US and state
MN
Mark Dayton
DFL
US and state
None
MO
Jay Nixon
Dem
US and state
None
MS
Haley Barbour
GOP
State
None
MT
Brian Schweitzer
Dem
None
None
NC
Beverly Perdue
Dem
None
None
ND
Jack Dalrymple
GOP
None
State
NE
Dave Heineman
GOP
State
US
NH
John Lynch
Dem
US and state
None
NJ
Chris Christie
GOP
US and state
State
NM
Susana Martinez
GOP
US and state
None
NV
Brian Sandoval
GOP
US and state
None
NY
Andrew Cuomo
Dem
None
None
OH
John Kasich
GOP
US and state
None
OK
Mary Fallin
GOP
US and state
None
OR
John Kitzhaber
Dem
None
State
PA
Tom Corbett
GOP
US
US and state
RI
Lincoln Chafee
Ind
None
None
SC
Nikki Haley
GOP
US and state
US and state
SD
Dennis Daugaard
GOP
None
None
TN
Bill Haslam
GOP
None
None
TX
Rick Perry
GOP
State
Other
UT
Gary Herbert
GOP
US and state
US
VT
Peter Shumlin
Dem
US and state
None
VA
Bob McDonnell
GOP
US and state
None
WA
Christine Gregoire
Dem
None
None
WI
Scott Walker
GOP
State
US
WV
Earl Ray Tomblin
Dem
US and state
None
WY
Matt Mead
GOP
US
Other
Table compiled by Smart Politics.

Red for Republican

Putting the finishing touches on the governor's portrait is, of course, the clothes themselves and (for the 44 male governors), their choice of ties.

Overall, Republicans were three times as likely to choose a red tie over a blue tie, with well more than half of the 25 male GOPers (15, or 60 percent) sporting red - the modern symbolic color of the Party - around their neck.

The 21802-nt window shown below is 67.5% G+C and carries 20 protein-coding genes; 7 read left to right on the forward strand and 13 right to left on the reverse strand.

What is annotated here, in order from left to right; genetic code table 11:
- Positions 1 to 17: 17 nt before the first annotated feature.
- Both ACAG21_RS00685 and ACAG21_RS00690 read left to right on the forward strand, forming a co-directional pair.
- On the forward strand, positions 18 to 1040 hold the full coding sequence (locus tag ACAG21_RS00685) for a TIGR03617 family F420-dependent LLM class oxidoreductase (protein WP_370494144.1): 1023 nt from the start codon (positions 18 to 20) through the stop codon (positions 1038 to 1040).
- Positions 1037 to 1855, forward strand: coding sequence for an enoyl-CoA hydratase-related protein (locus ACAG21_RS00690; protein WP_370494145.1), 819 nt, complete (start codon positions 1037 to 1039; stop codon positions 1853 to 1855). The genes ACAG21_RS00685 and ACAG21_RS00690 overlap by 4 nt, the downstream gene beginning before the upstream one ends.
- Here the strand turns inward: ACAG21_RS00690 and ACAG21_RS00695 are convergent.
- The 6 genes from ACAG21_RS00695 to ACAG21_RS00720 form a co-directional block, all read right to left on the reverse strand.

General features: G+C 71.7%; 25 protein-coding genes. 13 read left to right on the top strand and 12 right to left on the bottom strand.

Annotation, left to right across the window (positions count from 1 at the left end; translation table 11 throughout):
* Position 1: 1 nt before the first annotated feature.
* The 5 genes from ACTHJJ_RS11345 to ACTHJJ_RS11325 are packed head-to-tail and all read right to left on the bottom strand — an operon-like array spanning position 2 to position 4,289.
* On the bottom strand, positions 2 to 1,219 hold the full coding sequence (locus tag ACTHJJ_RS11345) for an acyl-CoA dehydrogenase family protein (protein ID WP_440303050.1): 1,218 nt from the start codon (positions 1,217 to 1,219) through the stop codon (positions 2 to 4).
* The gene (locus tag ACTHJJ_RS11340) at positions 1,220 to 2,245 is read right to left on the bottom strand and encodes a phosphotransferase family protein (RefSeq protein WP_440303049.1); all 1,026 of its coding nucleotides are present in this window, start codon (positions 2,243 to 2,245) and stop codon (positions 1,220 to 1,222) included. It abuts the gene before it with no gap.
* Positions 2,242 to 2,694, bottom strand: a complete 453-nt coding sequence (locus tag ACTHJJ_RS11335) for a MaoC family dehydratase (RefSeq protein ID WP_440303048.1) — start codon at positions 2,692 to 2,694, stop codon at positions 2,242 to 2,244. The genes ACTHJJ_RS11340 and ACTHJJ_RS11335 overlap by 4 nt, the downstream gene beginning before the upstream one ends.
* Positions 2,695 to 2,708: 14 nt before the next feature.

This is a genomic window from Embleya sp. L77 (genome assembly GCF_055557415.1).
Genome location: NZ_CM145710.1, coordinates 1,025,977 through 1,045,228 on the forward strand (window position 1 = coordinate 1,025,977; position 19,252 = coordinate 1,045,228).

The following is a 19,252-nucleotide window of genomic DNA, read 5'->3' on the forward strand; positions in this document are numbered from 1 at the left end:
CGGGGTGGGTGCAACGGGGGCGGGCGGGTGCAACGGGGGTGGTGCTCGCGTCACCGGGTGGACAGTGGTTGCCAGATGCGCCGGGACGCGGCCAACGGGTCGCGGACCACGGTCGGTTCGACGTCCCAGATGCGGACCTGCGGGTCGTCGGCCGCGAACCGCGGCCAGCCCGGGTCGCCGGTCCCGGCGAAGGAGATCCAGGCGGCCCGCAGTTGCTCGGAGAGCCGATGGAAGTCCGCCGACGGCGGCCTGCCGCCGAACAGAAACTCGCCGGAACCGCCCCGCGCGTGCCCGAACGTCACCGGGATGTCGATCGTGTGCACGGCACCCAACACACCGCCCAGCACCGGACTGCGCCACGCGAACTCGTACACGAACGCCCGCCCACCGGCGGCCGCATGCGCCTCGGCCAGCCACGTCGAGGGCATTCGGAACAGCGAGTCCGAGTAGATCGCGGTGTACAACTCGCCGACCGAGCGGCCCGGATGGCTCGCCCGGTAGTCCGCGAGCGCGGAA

Five Republican governors, however, chose to brazenly wear blue - the modern Democratic symbol - with four of these coming from strongly Republican states: Sean Parnell (Alaska), Dennis Daugaard (South Dakota), Bill Haslam (Tennessee), and Matt Mead (Wyoming) along with Tom Corbett (Pennsylvania).

Another two Republican governors wore ties that were equal parts red and blue (Jindal and Virginia's Bob McDonnell), while Mitch Daniels (Indiana) and Sam Brownback (Kansas) chose yellow and Gary Herbert (Utah) wore gray.

Democrats, however, dressed a little differently for their portraits.

For example, more male Democratic governors opted for red ties (seven) than blue ties (six), or 39 and 33 percent respectively.

Democrats wearing red include Mike Beebe (Arkansas), Dan Malloy (Connecticut), Jack Markell (Delaware), Martin O'Malley (Maryland), Jay Nixon (Missouri), Brian Schweitzer (Montana), and John Lynch (New Hampshire).

On top of that, three male Democratic governors chose not to even wear a tie at all (apparently not a viable option on the GOP side).

The three governors who dressed down were all from the West: Colorado's John Hickenlooper (pictured), Hawaii's Neil Abercrombie, and Oregon's John Kitzhaber.

And then there is this footnote: As for shirts (or blouses), 31 governors opted for white, 12 chose blue, with one green, one red, one purple, and one black. Three female governors opted for blue suits without visible shirts.

Choice of Tie Color in Official Portraits for Male Governors by Party

Color
Democrat
Republican
Independent
Total
Red
7
15
0
22
Blue
6
5
0
11
Yellow
1
2
1
4
Red & Blue
0
2
0
2
Orange
1
0
0
1
Gray
0
1
0
1
No tie
3
0
0
3
Note: Dominate color tallied for non-solid neckties. Table compiled by Smart Politics.

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1 Comment


  • While the wearing of Flags or Pins may have some outward significance of allegiance, what really holds the most importance to my mind is, what kind of character lives behind that well meaning smile? Does this person have honorable intentions? Will Honesty and Integrity prevail in their decision making? That's where it's at for me.

  • Leave a comment